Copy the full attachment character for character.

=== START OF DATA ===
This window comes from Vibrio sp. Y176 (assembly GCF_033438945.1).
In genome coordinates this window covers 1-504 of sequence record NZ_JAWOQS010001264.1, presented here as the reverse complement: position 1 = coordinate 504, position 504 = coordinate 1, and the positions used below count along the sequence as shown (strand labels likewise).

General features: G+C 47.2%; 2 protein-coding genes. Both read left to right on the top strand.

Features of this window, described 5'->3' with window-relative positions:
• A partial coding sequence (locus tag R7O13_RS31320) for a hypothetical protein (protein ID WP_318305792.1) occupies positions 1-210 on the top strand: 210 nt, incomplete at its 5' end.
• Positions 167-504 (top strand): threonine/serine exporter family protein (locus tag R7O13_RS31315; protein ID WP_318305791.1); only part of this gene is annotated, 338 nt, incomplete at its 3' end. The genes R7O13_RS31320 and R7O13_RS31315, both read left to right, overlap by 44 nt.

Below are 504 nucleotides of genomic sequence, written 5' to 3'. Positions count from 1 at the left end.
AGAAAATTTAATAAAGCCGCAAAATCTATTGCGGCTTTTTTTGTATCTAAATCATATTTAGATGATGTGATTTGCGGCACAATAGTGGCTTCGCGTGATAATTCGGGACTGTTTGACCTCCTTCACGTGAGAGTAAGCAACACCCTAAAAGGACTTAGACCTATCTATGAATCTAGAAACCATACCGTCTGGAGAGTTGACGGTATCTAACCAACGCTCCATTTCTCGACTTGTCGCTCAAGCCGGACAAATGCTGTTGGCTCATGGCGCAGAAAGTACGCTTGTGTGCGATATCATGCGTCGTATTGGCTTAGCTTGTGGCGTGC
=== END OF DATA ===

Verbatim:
This window comes from Vibrio sp. Y176 (assembly GCF_033438945.1).
In genome coordinates this window covers 1-504 of sequence record NZ_JAWOQS010001264.1, presented here as the reverse complement: position 1 = coordinate 504, position 504 = coordinate 1, and the positions used below count along the sequence as shown (strand labels likewise).

General features: G+C 47.2%; 2 protein-coding genes. Both read left to right on the top strand.

Features of this window, described 5'->3' with window-relative positions:
• A partial coding sequence (locus tag R7O13_RS31320) for a hypothetical protein (protein ID WP_318305792.1) occupies positions 1-210 on the top strand: 210 nt, incomplete at its 5' end.
• Positions 167-504 (top strand): threonine/serine exporter family protein (locus tag R7O13_RS31315; protein ID WP_318305791.1); only part of this gene is annotated, 338 nt, incomplete at its 3' end. The genes R7O13_RS31320 and R7O13_RS31315, both read left to right, overlap by 44 nt.

Below are 504 nucleotides of genomic sequence, written 5' to 3'. Positions count from 1 at the left end.
AGAAAATTTAATAAAGCCGCAAAATCTATTGCGGCTTTTTTTGTATCTAAATCATATTTAGATGATGTGATTTGCGGCACAATAGTGGCTTCGCGTGATAATTCGGGACTGTTTGACCTCCTTCACGTGAGAGTAAGCAACACCCTAAAAGGACTTAGACCTATCTATGAATCTAGAAACCATACCGTCTGGAGAGTTGACGGTATCTAACCAACGCTCCATTTCTCGACTTGTCGCTCAAGCCGGACAAATGCTGTTGGCTCATGGCGCAGAAAGTACGCTTGTGTGCGATATCATGCGTCGTATTGGCTTAGCTTGTGGCGTGC